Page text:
The female genital area is also much more sensitive than the abdominal wall. And the environmental conditions are not the same. As two of Ethicon’s medical directors put it in a 2003 internal presentation, there is a “high risk of infection since [the] vagina is a septic cavity”.
Ethicon neglected to define the different physiological forces at work in the female pelvis or incorporate these considerations into the development of the Ethicon devices. To a considerable extent, that accounts for the problems encountered with the devices.
So how was this possible?
One reason was that the respondents saw the commercial opportunities presented by the new devices and were keen to exploit them before their competitors beat them to it. In the case of TVT and TVT-O, they were content to rely on studies conducted by the surgeon inventors on select groups of women without exploring whether similar results would be achieved in the wider population for which they designated and promoted the devices and without waiting for long-term results. In the case of Prolift, Ethicon started studies on a prototype but pressed ahead with the launch, without waiting until the studies had been completed. Senior Ethicon employees privately acknowledged that Prolift had been launched without clinical evidence and Prolift+M with little clinical evidence.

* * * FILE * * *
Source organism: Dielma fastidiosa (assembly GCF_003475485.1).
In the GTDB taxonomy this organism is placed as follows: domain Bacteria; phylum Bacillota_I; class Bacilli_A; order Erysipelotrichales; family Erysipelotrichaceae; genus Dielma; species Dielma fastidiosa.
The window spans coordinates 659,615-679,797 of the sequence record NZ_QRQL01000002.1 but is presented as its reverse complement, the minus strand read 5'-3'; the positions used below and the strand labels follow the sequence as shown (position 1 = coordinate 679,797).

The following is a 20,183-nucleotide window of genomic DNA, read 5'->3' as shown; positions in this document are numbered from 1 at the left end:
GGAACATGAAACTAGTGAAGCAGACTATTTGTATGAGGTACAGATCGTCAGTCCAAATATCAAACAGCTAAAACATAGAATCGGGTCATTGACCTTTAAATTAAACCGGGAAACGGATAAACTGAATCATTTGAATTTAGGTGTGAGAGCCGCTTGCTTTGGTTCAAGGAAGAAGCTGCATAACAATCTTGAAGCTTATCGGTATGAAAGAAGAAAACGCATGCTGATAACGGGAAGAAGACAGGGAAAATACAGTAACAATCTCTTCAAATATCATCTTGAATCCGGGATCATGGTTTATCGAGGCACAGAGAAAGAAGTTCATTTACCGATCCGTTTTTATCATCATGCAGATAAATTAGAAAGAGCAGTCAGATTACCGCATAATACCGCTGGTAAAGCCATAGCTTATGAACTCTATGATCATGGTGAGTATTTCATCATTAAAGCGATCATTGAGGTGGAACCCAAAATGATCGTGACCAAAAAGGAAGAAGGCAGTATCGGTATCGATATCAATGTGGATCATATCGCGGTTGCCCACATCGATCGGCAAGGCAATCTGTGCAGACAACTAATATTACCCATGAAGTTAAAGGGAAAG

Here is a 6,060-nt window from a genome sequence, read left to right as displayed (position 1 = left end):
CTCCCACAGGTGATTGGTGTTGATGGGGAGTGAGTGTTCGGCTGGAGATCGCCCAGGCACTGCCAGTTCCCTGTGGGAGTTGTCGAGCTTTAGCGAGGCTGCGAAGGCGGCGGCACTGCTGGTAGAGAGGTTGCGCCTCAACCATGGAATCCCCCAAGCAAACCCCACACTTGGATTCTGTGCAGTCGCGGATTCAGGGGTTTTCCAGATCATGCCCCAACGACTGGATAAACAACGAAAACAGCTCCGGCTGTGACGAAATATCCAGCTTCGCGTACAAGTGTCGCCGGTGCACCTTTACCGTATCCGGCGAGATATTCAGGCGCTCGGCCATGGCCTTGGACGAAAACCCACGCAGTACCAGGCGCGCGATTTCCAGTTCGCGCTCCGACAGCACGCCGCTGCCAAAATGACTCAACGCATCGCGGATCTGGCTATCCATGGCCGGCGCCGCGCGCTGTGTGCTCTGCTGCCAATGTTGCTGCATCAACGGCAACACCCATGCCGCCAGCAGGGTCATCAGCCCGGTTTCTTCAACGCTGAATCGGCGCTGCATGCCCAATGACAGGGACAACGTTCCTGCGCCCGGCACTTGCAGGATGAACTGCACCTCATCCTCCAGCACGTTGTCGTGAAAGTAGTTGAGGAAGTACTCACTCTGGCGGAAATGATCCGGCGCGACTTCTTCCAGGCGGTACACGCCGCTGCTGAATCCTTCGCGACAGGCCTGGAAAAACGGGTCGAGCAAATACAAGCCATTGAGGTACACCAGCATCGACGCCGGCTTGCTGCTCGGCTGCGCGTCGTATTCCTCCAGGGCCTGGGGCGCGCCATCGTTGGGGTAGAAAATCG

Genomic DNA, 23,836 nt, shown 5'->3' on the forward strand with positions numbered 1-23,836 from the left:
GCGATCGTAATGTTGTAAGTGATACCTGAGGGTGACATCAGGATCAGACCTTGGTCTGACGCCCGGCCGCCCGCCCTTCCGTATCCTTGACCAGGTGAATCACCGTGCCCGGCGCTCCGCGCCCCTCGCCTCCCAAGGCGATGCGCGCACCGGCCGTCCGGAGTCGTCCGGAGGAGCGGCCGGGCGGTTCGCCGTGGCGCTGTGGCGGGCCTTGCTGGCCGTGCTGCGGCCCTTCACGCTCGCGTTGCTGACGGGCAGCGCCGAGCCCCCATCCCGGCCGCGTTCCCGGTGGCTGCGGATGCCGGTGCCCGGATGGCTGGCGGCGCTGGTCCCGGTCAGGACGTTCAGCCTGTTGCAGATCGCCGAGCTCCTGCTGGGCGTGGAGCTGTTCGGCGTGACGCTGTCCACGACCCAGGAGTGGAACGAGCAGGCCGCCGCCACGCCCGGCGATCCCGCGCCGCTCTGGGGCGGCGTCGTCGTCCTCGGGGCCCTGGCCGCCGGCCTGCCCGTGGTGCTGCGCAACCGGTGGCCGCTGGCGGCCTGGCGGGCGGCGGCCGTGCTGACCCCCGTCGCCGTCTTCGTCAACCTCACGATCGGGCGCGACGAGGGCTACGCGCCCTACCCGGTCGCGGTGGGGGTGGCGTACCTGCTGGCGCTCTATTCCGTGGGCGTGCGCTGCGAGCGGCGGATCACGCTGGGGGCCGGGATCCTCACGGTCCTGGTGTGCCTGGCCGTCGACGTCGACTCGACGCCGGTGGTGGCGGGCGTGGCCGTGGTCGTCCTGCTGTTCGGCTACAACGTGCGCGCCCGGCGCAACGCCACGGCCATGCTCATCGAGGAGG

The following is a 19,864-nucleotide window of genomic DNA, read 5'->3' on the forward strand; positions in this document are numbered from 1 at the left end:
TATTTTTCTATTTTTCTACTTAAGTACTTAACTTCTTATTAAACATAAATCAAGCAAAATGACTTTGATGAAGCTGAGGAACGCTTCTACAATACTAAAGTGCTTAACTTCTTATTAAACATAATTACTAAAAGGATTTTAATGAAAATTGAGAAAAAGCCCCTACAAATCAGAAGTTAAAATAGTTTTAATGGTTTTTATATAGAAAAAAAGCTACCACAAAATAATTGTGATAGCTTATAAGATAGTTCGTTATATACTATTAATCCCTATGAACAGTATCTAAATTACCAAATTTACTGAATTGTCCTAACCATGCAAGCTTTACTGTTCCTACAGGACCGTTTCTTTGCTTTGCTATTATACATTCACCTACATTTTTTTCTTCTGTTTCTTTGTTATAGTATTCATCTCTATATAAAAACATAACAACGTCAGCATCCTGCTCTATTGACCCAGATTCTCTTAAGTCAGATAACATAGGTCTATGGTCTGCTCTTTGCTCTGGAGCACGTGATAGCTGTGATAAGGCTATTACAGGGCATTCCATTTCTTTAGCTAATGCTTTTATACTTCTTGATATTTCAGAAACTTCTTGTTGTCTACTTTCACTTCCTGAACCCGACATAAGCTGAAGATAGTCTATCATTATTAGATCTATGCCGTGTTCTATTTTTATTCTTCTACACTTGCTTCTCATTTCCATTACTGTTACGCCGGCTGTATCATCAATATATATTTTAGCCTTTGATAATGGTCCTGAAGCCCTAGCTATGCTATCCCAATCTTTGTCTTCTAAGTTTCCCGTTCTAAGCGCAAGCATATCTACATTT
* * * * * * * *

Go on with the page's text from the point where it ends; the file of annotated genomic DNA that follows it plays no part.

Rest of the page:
Another reason was that the respondents did not inform doctors or patients of the limitations of the available information, all the risks that could eventuate, how they could be effectively managed, or how they could be remedied.